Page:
Jeremy Sims’s production served LaBute’s well. The performances were striking. Leanna Walsmann’s portrayal of the merciless, persecutory Evelyn was marked with a strong stage presence. For the role Walsmann came up with a haughty speaking voice that vividly expressed her character.
As Evelyn’s unfortunate victim Adam, Brendan Cowell gave a performance that cut close to the bone. His final scenes were aching! Cowell’s range was impressive, playing a character who was klutzy, a bit of a loser, out of touch with the world and yet with a big heart.

In supporting roles were played by Alyssa McLelland and Nick Flint as Adam’s friends, Jenny and Phillip. McLelland gave a touching performance, especially in a bittersweet scene with Cowell. Nick Flint was fine in the role of the cynical, straight talking Phillip.

Director Sims does much more than just let the words tell the story. Together with set designer Fiona Crombie a wonderful minimalist set design was created.As the characters changed their environments, they moved between miniature sets.

Aye Larkin’s (ex Skunk Hour) music score, with its Nick Cave feel, reinforced the play’s dark themes.

Damien Cooper’s scattered lighting design that featured flashing lights coming from underneath the sets, and some strobe lighting that flashed across the stage, complemented the play’s startling quality.

9 January, 2005

Birthrights

David Williamson’s new play‘Birthrights’ played a season at the Playhouse at the Sydney Opera House, as part of the Ensemble’s subscription season.

Australia’s leading playwright. Williamson’s plays are always worth looking at. When he’s on fire there are few more incisive playwrights. Williamson always has a meaty issue to tackle. With ‘Birthrights’ Williamson takes on the issue of women’s fertility and its consequences. Young sophisticate Claudia makes a decision that will dramatically turn her life around. Claudia’s older sister Helen is devastated when she is told that she will never be able to have a baby. Her marriage to Mark is on the rocks.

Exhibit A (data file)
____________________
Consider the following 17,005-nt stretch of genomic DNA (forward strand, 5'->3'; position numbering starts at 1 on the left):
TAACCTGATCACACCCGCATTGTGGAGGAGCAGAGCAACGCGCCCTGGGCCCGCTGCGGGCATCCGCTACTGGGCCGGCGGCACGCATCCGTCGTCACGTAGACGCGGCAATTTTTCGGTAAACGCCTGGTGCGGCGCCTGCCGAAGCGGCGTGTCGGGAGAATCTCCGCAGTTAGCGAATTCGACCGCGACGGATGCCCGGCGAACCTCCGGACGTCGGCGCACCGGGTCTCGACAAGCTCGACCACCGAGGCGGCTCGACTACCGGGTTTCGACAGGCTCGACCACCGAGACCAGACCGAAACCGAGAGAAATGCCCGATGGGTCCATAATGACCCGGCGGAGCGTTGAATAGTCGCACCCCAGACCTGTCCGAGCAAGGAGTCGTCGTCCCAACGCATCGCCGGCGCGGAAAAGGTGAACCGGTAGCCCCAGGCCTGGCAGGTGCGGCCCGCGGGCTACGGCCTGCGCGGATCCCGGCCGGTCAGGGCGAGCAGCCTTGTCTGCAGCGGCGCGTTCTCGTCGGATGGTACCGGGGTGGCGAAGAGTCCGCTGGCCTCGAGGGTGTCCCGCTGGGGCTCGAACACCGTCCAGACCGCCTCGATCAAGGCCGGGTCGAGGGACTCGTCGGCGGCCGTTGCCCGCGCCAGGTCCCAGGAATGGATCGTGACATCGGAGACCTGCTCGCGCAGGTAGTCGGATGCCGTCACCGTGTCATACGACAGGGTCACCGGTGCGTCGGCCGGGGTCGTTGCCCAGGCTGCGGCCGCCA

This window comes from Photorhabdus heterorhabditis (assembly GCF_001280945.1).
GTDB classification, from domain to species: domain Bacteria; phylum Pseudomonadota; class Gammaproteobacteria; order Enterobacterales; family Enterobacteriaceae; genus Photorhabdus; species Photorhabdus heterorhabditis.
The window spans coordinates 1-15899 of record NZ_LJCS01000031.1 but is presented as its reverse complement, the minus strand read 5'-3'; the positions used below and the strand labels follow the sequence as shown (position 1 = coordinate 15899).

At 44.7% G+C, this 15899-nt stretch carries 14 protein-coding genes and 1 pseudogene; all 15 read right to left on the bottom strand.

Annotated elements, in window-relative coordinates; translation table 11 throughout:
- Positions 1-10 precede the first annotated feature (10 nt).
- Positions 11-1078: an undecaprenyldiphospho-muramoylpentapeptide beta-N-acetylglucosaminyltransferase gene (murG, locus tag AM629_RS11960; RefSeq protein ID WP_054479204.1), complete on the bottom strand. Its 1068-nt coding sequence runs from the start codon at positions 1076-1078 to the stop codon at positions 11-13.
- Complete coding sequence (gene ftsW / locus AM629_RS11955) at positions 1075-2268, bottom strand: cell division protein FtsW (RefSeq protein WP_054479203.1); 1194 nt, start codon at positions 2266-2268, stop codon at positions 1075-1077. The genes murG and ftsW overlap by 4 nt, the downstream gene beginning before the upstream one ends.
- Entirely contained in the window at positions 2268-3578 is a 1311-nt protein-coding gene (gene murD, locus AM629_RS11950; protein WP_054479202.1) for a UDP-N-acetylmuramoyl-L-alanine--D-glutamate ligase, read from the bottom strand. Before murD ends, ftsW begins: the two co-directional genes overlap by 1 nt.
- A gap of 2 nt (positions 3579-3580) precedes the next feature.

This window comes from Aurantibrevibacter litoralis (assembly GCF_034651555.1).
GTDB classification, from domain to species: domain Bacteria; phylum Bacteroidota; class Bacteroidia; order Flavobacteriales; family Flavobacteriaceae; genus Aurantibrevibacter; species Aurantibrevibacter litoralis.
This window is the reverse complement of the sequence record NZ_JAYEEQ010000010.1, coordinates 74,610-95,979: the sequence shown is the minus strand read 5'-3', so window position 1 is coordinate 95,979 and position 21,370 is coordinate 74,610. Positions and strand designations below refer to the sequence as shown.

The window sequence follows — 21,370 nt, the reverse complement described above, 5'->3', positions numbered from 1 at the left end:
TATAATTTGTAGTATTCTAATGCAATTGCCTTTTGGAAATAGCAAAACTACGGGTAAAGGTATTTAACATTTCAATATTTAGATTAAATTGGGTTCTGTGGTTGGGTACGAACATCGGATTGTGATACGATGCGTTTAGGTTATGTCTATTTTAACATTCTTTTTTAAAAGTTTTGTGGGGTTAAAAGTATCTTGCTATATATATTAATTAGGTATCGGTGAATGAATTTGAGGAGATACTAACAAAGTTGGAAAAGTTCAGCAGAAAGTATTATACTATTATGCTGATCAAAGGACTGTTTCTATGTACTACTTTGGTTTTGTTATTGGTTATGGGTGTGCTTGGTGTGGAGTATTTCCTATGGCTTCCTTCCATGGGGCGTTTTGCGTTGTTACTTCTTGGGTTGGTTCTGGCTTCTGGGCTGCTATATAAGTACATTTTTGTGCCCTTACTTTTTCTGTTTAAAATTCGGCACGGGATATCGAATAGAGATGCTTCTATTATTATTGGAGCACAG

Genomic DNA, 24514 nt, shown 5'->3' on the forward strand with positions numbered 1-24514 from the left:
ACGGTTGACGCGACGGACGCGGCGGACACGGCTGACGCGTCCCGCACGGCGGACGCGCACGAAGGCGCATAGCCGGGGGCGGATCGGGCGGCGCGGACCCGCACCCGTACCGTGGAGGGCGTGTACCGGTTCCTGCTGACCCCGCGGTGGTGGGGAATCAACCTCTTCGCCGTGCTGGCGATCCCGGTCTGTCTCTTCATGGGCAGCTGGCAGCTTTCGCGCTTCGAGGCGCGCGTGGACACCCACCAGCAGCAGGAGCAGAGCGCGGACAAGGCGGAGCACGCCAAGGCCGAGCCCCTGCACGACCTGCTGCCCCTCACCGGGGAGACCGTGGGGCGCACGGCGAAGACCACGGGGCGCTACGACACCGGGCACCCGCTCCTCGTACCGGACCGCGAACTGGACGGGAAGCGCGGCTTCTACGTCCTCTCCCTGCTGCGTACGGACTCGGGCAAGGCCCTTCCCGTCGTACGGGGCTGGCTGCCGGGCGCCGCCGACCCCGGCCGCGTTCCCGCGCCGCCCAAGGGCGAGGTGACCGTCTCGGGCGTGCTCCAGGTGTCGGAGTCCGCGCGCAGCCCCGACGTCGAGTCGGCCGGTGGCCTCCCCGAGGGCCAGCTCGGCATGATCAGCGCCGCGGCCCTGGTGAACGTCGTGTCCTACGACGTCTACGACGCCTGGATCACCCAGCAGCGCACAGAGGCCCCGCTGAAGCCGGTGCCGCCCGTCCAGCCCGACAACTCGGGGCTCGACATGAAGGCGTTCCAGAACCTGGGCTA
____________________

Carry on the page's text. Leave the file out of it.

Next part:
Claudia decides to take action to help her older sister. She chooses surrogacy- and has her brother in laws child via artificial insemination and then immediately hands her daughter Kelly to her sister for adoption.

Claudia’s decision ends up biting her…when she and her partner Martin later find out that they can’t have a baby, and Kelly becomes the only child that she will ever have.

I have to say that I did not rate this play as one of Williamson’s best. The issues were certainly there. There are few more heart rending issues than a woman who has problems conceiving, together with the whole issue of adoption.

A Williamson quote for the play has good relevance:-‘The clash of intellect and our emotion, our sense of fairness and our capacity for bastadry, are at the heart of all drama. It’s what makes life difficult. It’s what makes us human’. In ‘Birthrights, Claudia’s battle in the play turns out to be between wanting her own needs met, and maintaining her own sense of fairness.

My problem with ‘Birthrights’ is that it never really connected on a gut level. I never really went under its spell!